Tuesday, 28 May 2013

Marine environment monitored to the nanogram: trace elements of PAH detectable

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FishschoolPAHs are a carcinogen and in high levels they can be toxic to all levels of marine ecosystems.They can also have negative impacts on public health and industries, like fisheries. Image: Vancity Allie NEW polycyclic aromatic hydrocarbon (PAH) testing developed by scientists at ChemCentre could help protect marine health and improve marine industry environmental impacts.

The testing techniques have enabled scientists to detect smaller amounts and different types of PAHs in seawater, sediments and marine life than ever before.

PAHs occur naturally in the environment and from bush fires but the majority occur through oil spills and general offshore oil and gas drilling.

PAHs are a carcinogen and in high levels they can be toxic to all levels of marine ecosystems.

They can also have negative impacts on industries, public health and ecology.

ChemCentre senior chemist Leif Cooper says there are two main benefits from the new techniques.

They will enable chemists to understand what PAHs are entering the marine environment, and in much more detailed levels.

“One way is to improve the concentration factor during the extraction and treatment of the samples,” he says.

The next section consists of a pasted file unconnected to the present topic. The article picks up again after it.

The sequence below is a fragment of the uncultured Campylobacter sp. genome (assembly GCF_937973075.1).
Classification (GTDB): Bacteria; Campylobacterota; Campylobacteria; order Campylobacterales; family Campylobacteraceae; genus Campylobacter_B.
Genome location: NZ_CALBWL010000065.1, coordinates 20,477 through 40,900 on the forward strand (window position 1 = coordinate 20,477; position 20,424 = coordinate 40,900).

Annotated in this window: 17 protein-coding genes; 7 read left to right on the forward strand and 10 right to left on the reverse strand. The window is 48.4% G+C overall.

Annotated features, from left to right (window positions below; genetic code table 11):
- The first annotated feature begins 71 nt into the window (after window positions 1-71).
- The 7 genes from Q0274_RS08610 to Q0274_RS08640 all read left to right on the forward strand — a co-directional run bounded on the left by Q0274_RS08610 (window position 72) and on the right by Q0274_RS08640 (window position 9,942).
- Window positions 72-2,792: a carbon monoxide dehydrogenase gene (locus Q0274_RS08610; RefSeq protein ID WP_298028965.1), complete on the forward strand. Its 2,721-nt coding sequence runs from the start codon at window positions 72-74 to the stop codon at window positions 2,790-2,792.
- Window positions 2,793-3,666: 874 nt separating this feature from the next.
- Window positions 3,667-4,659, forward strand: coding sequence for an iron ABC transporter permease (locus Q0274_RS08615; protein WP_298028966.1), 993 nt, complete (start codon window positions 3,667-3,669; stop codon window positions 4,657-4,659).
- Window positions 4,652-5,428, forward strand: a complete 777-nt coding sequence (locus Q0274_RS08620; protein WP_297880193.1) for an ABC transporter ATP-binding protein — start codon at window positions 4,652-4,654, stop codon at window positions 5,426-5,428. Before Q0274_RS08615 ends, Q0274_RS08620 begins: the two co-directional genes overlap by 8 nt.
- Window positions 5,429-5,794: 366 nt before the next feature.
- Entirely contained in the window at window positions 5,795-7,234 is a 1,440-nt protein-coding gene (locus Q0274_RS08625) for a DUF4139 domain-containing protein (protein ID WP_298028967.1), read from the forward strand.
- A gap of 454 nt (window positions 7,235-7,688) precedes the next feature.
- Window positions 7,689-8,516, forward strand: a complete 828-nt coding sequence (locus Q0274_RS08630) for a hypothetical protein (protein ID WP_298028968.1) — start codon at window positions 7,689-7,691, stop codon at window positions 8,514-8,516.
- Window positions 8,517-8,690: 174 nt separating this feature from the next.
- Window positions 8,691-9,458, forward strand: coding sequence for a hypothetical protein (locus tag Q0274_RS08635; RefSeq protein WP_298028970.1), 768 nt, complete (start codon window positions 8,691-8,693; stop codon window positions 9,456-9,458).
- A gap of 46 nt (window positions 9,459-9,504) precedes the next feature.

“They’re one hundred to a thousand times lower than what you would see normally, for example in waters normally you’d see one microgram per litre whereas what we’re doing now, we can see down to one nanogram per litre.”

“Knowing the baseline levels means you can quickly respond to any changes and in doing so reduce or avoid detrimental effects.”

Mr Cooper says the second benefit of the techniques is to improve the instrument detection limits.

“Because PAH’s can also be formed during combustion you might find them in the marine environment if you’ve had bush fires in the area,” he says.

“By looking for the alkylated PAHs we can tell not just whether there’s been an impact on the environment but also whether that impact has been caused by oil or something else.

“Because we can see the difference between what we call petrogenic PAHs [oils] and pyrogenic PAHs [bushfires] you can also tell which is causing the problem.”

The new techniques will enable more accurate environmental management plans of marine industry operations.

ChemCentre is the only Australian laboratory able to provide accurate testing for very low levels of PAHs in marine sediments.

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